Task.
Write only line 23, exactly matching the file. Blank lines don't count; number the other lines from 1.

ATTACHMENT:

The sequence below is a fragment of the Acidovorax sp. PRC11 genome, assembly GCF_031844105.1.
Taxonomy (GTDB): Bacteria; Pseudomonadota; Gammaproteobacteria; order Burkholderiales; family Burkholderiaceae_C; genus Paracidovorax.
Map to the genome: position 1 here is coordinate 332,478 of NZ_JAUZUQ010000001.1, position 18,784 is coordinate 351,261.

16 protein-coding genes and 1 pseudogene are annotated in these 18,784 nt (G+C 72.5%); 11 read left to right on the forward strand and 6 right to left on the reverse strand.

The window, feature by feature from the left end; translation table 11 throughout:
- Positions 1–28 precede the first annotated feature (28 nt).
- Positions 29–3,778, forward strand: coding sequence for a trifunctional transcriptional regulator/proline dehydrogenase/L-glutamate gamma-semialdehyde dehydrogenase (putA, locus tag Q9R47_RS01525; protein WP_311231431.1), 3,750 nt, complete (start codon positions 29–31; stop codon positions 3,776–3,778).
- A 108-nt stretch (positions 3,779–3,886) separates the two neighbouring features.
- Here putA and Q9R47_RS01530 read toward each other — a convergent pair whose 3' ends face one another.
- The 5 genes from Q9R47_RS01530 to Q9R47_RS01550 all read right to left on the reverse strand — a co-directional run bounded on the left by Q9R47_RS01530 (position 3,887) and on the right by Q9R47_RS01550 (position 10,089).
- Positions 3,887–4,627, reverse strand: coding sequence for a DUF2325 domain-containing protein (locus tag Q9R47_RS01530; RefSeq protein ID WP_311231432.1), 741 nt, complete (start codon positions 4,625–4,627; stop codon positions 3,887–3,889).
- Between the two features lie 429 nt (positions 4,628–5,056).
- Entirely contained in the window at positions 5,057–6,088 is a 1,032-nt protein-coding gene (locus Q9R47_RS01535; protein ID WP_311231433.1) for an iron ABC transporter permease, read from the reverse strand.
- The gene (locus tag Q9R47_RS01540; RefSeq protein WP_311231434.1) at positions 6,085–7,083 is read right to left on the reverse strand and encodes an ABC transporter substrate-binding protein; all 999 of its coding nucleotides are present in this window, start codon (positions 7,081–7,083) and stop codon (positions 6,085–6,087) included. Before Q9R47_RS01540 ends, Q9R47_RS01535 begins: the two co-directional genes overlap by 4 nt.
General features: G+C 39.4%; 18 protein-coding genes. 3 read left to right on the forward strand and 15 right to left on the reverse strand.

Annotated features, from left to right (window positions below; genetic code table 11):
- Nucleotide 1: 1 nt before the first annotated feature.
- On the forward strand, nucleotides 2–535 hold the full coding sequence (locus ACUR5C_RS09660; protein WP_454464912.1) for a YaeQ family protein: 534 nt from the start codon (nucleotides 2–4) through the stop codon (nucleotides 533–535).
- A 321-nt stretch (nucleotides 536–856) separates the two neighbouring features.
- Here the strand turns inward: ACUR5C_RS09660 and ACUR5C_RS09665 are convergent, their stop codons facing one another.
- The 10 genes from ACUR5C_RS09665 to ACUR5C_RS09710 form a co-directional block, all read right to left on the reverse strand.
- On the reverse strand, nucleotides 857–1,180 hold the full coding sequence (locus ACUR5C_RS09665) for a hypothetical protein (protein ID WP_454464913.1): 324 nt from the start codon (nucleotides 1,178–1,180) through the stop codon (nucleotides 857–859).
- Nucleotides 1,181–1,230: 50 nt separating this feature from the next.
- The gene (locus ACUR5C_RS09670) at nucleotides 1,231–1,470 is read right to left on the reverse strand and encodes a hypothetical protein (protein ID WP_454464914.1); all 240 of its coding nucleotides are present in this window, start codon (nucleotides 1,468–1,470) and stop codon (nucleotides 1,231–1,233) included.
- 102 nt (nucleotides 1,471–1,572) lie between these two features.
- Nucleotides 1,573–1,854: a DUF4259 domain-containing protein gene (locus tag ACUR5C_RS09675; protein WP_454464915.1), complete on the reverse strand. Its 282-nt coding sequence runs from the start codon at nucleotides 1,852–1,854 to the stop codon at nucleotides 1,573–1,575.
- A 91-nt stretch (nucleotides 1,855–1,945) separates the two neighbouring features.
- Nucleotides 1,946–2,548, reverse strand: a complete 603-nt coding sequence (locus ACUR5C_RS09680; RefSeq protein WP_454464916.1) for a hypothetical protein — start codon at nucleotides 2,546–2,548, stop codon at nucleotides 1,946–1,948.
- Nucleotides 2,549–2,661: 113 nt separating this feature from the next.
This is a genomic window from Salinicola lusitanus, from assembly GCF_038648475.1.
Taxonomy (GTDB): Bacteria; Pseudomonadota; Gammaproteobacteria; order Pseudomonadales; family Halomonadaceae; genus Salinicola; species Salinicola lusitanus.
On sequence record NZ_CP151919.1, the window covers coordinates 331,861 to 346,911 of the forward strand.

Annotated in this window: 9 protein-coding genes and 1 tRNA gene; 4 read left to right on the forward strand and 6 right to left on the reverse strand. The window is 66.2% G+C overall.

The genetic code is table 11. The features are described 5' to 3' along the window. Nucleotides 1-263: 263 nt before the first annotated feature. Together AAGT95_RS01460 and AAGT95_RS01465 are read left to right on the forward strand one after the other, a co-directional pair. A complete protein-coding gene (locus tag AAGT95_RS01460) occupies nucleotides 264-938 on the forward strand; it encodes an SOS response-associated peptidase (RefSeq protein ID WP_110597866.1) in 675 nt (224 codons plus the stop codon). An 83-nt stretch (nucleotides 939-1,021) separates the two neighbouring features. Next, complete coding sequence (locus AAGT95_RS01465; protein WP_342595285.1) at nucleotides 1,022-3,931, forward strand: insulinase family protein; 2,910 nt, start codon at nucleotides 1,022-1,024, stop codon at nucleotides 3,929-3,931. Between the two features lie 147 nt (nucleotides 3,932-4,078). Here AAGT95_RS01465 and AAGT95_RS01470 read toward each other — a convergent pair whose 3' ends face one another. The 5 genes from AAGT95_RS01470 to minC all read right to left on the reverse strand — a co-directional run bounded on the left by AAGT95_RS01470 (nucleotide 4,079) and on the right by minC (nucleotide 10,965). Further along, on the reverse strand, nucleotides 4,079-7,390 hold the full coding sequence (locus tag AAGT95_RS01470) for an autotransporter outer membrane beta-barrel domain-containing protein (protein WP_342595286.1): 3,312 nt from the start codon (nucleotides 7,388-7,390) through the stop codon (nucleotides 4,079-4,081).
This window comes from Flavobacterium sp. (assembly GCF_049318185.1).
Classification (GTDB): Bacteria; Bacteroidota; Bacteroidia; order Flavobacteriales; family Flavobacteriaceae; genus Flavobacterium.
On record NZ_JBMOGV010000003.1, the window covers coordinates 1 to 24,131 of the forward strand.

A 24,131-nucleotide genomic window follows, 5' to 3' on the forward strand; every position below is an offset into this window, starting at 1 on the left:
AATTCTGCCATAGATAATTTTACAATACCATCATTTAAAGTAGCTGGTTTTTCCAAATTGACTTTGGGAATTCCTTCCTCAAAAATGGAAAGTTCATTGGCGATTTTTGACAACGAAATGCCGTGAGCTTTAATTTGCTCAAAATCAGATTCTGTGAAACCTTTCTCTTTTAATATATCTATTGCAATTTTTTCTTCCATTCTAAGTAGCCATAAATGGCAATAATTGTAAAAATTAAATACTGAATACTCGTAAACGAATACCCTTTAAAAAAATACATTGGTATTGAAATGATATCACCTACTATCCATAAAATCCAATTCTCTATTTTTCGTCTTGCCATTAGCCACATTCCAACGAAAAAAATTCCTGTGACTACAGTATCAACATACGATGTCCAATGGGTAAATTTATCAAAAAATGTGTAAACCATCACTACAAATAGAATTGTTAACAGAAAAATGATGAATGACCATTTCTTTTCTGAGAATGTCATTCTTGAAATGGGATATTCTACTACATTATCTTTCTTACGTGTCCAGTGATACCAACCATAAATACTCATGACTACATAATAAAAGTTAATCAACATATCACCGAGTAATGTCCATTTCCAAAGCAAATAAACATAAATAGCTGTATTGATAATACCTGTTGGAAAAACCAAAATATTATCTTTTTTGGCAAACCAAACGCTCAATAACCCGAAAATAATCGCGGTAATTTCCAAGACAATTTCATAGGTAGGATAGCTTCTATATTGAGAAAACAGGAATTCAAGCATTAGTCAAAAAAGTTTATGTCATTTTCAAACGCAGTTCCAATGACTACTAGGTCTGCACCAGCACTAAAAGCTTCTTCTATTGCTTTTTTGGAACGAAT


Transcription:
- Nucleotides 1,181–1,230: 50 nt separating this feature from the next.